In Enemy Unknown, there is a spot where you find two Sectopods, standing side by side, ready to rain death on your poor, unsuspecting heads. Its a brilliant trap that lost me a solider to its whiles in Classic/Normal. In C/I I was prepared though. Heavy Weapons Trooper with both Mayhem and Heat Ammo did the trick. Because I’d played the game before I knew where they’d be, Used Ghost armor to spot them and Blew the living tar out of them. Poor bastards only had a single HP left after that, and my squadsight sniper took care of that. No Problems.

Now, In Enemy Within, they’ve scaled back heat ammo. That is fine. Oh, and they gave Sectopods 50% damage reduction. Great. Just Great. not only is my best weapon gone, the giant turds are more durable. Just what I wanted. Now, they are difficult to take down in the best of situations.

Right. Back to Base defense.
I get to the final area, and there is a Mechtoid and a Sectoid Commander. The Mechtoids a threat, but the sectoid commander just can’t live. I drop him as soon as I can and drive into the final area. Unfortunately, there is a Sectopod hanging out right around the corner. UGH. So I shoot it with my sniper.
1 damage.
1 Damage.
Seriously!
Well, fine. I’ve got a Heavy Weapon.
1 Damage!
There is no way! None!
And then I realize: I must have damage roulette on. It explains the strange swingyness I’d seen earlier, but wrote off as rebalancing.
There, There… There’s no way. After pulling open the Second Wave options,though, there it is, staring me in the face. Damage Roulette.
*&*(^&$%&^$@#@@~!!!!!

The sectopod, thankfully, is also subject to Damage Roulette, and does 1 damage with his giant pulse cannon to my Sniper. The Mechtoid and the Cyberdisk don’t pose a challenge, but the Mechtoid gets what it had coming.

Finish Him!

Finish Him!


The mission ends, and I get a good rating.
I killed 43 aliens, it tells me. 43. I cannot remember a mission in which I got even close to that. The final mission of my first runthrough was close, I seem to remember, but not 43.

The base defense mission is the highlight of Enemy Within, for me. I don’t even care what comes after this.

I have one more after this: from after the base defense to the endgame. After that, I might do an Ironman runthrough, but it won’t be as detailed as this.

As with the other XCOM articles, this contains my experiences from the game so will contain spoilers
See part 1, part 2 and part 3 in my XCOM: Enemy Within Discussion

While I was busy with Exalt, the aliens were not letting up. Their assaults escalated quickly as the months when by with Secotids and Thin Men gave way to Heavy Floaters and Mutons, who eventually make room for Sectopods and Elite Mutons. The dangers of each mission grow as each enemy gets harder to kill with more HP, higher defenses, and greater consequences for failing to finish them off.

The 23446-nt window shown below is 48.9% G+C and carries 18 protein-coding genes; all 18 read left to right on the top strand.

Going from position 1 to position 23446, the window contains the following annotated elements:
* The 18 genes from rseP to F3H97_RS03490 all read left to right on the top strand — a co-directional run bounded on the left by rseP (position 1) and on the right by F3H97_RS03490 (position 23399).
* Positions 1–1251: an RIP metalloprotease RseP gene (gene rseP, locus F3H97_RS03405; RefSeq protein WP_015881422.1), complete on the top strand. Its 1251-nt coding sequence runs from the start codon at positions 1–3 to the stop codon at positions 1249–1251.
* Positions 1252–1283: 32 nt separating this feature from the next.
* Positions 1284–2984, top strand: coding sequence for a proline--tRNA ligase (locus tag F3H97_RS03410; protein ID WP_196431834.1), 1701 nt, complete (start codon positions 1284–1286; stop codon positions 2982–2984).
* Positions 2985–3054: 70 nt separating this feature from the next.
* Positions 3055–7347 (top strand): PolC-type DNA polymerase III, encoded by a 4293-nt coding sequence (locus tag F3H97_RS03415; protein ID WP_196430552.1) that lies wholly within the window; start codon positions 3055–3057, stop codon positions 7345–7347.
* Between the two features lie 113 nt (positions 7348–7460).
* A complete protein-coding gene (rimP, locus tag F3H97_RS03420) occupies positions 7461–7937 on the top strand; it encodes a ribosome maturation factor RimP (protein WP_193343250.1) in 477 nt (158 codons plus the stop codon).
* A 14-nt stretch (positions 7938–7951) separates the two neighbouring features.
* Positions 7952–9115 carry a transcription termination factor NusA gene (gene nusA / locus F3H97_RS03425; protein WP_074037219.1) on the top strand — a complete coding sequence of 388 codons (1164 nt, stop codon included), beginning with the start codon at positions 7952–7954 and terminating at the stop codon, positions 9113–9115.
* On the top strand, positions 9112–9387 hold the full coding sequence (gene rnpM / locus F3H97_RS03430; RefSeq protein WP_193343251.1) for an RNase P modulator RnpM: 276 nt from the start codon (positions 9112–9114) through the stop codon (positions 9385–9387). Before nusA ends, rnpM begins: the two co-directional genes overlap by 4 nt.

Outside of Exalt, the game progresses as I expect. I put off capturing a live alien as long as I can to get both the Gene Mod lab and the Cybernetics lab online, and while I lost all of Europe early, I lose only Mexico as the game progresses. Research remains slow and I am convinced that I am going to be overwhelmed at any moment by the ravening hordes of aliens come to conquer Earth. Abductions continue to cause panic across the globe, with Exalt continuing to fan the flames. Once I hit lasers, though, I feel I have reached the point of success. Even though the aliens might push me back here and there, I have the technology to take them down. I’m on the warpath.

I finish the Gene labs first, and start sending my soldiers under the knife as quickly as I can afoard. It takes the soldier out three days per mod, but its worth it. Thankfully, at the same time, I complete my satellite coverage of South America and get the “We Have Ways” perk which makes autopsies instant – relevant because most autopsies give me new gene mods.

I many games, I find I enjoy passive bonuses, and these gene mods are no exception. The ability to natively regenerate heath, get better aim and damage for higher ground, and having super jump are some of the coolest abilities. and not needing new buttons or activities to trigger them? Gorgeous.
The best, however, is Mimetic Skin.